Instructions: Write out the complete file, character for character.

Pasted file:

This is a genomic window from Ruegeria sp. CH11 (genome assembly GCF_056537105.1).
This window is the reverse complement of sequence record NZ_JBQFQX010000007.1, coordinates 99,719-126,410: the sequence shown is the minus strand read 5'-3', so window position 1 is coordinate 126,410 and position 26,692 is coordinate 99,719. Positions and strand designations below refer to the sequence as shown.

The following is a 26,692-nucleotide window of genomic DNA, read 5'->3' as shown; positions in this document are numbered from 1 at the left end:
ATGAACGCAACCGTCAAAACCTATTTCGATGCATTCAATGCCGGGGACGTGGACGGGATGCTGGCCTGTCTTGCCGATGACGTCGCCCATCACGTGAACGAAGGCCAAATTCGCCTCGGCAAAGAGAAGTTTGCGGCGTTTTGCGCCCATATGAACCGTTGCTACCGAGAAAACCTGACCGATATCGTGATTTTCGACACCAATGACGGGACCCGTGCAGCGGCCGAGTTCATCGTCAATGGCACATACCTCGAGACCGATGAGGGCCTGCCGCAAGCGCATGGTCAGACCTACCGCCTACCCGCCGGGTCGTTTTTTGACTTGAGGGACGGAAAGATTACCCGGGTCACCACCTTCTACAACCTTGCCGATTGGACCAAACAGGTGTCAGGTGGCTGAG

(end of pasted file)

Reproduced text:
This is a genomic window from Ruegeria sp. CH11 (genome assembly GCF_056537105.1).
This window is the reverse complement of sequence record NZ_JBQFQX010000007.1, coordinates 99,719-126,410: the sequence shown is the minus strand read 5'-3', so window position 1 is coordinate 126,410 and position 26,692 is coordinate 99,719. Positions and strand designations below refer to the sequence as shown.

The following is a 26,692-nucleotide window of genomic DNA, read 5'->3' as shown; positions in this document are numbered from 1 at the left end:
ATGAACGCAACCGTCAAAACCTATTTCGATGCATTCAATGCCGGGGACGTGGACGGGATGCTGGCCTGTCTTGCCGATGACGTCGCCCATCACGTGAACGAAGGCCAAATTCGCCTCGGCAAAGAGAAGTTTGCGGCGTTTTGCGCCCATATGAACCGTTGCTACCGAGAAAACCTGACCGATATCGTGATTTTCGACACCAATGACGGGACCCGTGCAGCGGCCGAGTTCATCGTCAATGGCACATACCTCGAGACCGATGAGGGCCTGCCGCAAGCGCATGGTCAGACCTACCGCCTACCCGCCGGGTCGTTTTTTGACTTGAGGGACGGAAAGATTACCCGGGTCACCACCTTCTACAACCTTGCCGATTGGACCAAACAGGTGTCAGGTGGCTGAG